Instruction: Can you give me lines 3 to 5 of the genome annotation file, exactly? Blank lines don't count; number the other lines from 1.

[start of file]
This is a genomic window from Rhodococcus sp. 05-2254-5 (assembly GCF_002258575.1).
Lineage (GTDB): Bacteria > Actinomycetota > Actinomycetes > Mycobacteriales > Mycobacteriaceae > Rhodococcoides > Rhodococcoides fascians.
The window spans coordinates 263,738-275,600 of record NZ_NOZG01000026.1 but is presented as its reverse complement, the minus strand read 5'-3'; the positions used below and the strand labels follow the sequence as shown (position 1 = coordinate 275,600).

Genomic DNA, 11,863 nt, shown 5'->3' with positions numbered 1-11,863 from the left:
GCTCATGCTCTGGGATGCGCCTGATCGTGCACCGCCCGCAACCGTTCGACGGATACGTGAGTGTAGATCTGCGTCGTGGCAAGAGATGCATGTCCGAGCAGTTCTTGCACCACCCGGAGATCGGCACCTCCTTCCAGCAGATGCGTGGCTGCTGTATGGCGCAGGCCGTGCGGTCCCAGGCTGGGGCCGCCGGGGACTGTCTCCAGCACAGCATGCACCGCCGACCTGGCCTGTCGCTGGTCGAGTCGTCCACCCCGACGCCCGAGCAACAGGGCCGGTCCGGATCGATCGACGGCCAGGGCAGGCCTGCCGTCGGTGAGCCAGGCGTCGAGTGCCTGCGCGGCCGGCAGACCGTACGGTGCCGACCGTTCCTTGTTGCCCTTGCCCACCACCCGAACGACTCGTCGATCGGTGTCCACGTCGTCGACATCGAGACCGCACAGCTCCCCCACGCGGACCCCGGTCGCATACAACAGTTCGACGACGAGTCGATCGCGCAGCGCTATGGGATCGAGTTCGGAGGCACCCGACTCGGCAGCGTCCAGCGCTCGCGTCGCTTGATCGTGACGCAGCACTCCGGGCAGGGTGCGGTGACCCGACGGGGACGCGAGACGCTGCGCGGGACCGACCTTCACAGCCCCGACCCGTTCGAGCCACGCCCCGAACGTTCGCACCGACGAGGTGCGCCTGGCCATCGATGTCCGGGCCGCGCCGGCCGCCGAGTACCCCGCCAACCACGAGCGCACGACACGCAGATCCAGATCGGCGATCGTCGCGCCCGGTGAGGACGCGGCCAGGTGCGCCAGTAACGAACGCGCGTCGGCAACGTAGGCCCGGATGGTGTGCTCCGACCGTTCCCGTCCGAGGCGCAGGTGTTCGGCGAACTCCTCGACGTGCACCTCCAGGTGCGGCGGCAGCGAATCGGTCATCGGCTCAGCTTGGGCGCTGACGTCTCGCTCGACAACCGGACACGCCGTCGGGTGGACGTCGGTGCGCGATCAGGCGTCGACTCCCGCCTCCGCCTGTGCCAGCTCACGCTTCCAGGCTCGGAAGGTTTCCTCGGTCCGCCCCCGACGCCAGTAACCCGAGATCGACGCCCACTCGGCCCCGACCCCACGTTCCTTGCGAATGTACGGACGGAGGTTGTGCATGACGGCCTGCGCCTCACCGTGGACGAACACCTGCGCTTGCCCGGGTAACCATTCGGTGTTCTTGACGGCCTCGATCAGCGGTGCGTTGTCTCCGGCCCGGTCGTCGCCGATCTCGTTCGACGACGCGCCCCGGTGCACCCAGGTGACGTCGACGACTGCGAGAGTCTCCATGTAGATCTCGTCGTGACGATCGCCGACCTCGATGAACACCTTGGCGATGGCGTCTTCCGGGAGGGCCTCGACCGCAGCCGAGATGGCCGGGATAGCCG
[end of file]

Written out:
The window spans coordinates 263,738-275,600 of record NZ_NOZG01000026.1 but is presented as its reverse complement, the minus strand read 5'-3'; the positions used below and the strand labels follow the sequence as shown (position 1 = coordinate 275,600).

Genomic DNA, 11,863 nt, shown 5'->3' with positions numbered 1-11,863 from the left:
GCTCATGCTCTGGGATGCGCCTGATCGTGCACCGCCCGCAACCGTTCGACGGATACGTGAGTGTAGATCTGCGTCGTGGCAAGAGATGCATGTCCGAGCAGTTCTTGCACCACCCGGAGATCGGCACCTCCTTCCAGCAGATGCGTGGCTGCTGTATGGCGCAGGCCGTGCGGTCCCAGGCTGGGGCCGCCGGGGACTGTCTCCAGCACAGCATGCACCGCCGACCTGGCCTGTCGCTGGTCGAGTCGTCCACCCCGACGCCCGAGCAACAGGGCCGGTCCGGATCGATCGACGGCCAGGGCAGGCCTGCCGTCGGTGAGCCAGGCGTCGAGTGCCTGCGCGGCCGGCAGACCGTACGGTGCCGACCGTTCCTTGTTGCCCTTGCCCACCACCCGAACGACTCGTCGATCGGTGTCCACGTCGTCGACATCGAGACCGCACAGCTCCCCCACGCGGACCCCGGTCGCATACAACAGTTCGACGACGAGTCGATCGCGCAGCGCTATGGGATCGAGTTCGGAGGCACCCGACTCGGCAGCGTCCAGCGCTCGCGTCGCTTGATCGTGACGCAGCACTCCGGGCAGGGTGCGGTGACCCGACGGGGACGCGAGACGCTGCGCGGGACCGACCTTCACAGCCCCGACCCGTTCGAGCCACGCCCCGAACGTTCGCACCGACGAGGTGCGCCTGGCCATCGATGTCCGGGCCGCGCCGGCCGCCGAGTACCCCGCCAACCACGAGCGCACGACACGCAGATCCAGATCGGCGATCGTCGCGCCCGGTGAGGACGCGGCCAGGTGCGCCAGTAACGAACGCGCGTCGGCAACGTAGGCCCGGATGGTGTGCTCCGACCGTTCCCGTCCGAGGCGCAGGTGTTCGGCGAACTCCTCGACGTGCACCTCCAGGTGCGGCGGCAGCGAATCGGTCATCGGCTCAGCTTGGGCGCTGACGTCTCGCTCGACAACCGGACACGCCGTCGGGTGGACGTCGGTGCGCGATCAGGCGTCGACTCCCGCCTCCGCCTGTGCCAGCTCACGCTTCCAGGCTCGGAAGGTTTCCTCGGTCCGCCCCCGACGCCAGTAACCCGAGATCGACGCCCACTCGGCCCCGACCCCACGTTCCTTGCGAATGTACGGACGGAGGTTGTGCATGACGGCCTGCGCCTCACCGTGGACGAACACCTGCGCTTGCCCGGGTAACCATTCGGTGTTCTTGACGGCCTCGATCAGCGGTGCGTTGTCTCCGGCCCGGTCGTCGCCGATCTCGTTCGACGACGCGCCCCGGTGCACCCAGGTGACGTCGACGACTGCGAGAGTCTCCATGTAGATCTCGTCGTGACGATCGCCGACCTCGATGAACACCTTGGCGATGGCGTCTTCCGGGAGGGCCTCGACCGCAGCCGAGATGGCCGGGATAGCCG